The Minister for Education, Professor Rukkayat Rufa’i has stated that Education is still free in Nigeria. The Minister who made the assertion on a national television programme made it clear that the Government is subsidizing the cost of Education.
While trying to justify the monies being charged by government-owned educational institutions across the country, the Minister explained that “the money being charged by the institutions are for services, probably ID cards, hospitals or whatever but nothing to do with fees. Fees have been free, even in universities. So when you talk of fees really, we don’t charge fees, we only charge service fees. Those fees are basically for the system to run in terms of what you do to or offer the students. But Government schools are actually free as far as the situation is concerned.”
Speaking further, the Minister said “it is very difficult now to say that you have free schooling and say that you are after the quality. When you talk of fees, it is virtually free, even though as the poverty level is going deeper and deeper, even the little fees that are charged for the services, they have become very expensive. If you ask the members of the National Assembly, some of them are even paying the little fees that the schools are charging. So, to explain between free or near free and now to have the required standard is where the disconnect really comes and that is what government is now trying to do and I hope people will appreciate.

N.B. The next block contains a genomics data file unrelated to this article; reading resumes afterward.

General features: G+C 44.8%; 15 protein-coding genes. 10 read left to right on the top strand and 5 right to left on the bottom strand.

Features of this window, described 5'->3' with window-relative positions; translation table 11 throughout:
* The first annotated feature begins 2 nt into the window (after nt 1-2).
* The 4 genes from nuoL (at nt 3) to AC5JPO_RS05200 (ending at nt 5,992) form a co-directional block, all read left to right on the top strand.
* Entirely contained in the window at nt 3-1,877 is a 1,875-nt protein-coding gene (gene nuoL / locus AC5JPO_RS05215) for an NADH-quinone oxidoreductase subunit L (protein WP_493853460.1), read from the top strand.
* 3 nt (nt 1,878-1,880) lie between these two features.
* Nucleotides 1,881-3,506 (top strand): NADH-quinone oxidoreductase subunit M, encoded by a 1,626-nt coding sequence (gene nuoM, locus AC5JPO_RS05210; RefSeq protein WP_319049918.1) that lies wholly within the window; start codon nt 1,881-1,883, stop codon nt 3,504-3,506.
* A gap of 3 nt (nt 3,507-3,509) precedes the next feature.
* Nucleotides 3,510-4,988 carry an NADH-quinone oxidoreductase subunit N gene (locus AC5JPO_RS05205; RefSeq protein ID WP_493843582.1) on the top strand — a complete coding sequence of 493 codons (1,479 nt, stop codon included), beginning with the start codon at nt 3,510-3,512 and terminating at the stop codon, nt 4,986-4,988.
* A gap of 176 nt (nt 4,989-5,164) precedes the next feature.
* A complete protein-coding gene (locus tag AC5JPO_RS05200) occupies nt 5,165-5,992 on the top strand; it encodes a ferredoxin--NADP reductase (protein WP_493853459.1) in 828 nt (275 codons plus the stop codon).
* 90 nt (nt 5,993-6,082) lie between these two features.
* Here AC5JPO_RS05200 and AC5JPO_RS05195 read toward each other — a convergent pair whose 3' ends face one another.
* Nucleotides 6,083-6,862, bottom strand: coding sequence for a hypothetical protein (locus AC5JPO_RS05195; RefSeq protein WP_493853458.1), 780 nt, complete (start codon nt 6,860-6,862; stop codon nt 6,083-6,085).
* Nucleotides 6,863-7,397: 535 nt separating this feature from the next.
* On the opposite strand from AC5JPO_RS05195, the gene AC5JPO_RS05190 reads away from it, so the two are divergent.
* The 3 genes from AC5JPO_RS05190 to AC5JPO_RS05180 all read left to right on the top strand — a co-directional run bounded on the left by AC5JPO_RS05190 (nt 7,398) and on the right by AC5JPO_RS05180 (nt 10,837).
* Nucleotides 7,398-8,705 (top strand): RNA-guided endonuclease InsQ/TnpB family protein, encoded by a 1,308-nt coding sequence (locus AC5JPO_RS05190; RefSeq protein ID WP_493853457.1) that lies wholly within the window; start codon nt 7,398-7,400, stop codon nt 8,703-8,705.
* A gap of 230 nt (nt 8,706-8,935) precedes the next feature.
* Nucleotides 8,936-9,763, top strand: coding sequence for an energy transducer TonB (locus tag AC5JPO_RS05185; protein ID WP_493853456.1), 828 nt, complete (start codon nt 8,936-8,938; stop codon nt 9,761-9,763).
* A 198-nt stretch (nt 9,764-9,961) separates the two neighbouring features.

The Government is struggling to provide this quality environment like in any part of the world but then at the same time subsidizing or allowing people not to pay much in terms of the schooling.”
She also tried to convince students that things would be better in the sector as she disclosed that “the Government under Mr President is really doing great for them, it is working hard day and night to ensure that we have the kind of environment that is required for them. The quality of education that you are always talking about would be created and at the same time, we expect them to play their part. When we had a summit bordering on examinations a year ago, even the students confessed that they have their own problems. So it is a multi-faceted approach that we have to take. The Government assured them that it would do its part, but we expect them, the parents and the community to also do their part to restore the education sector of this country”.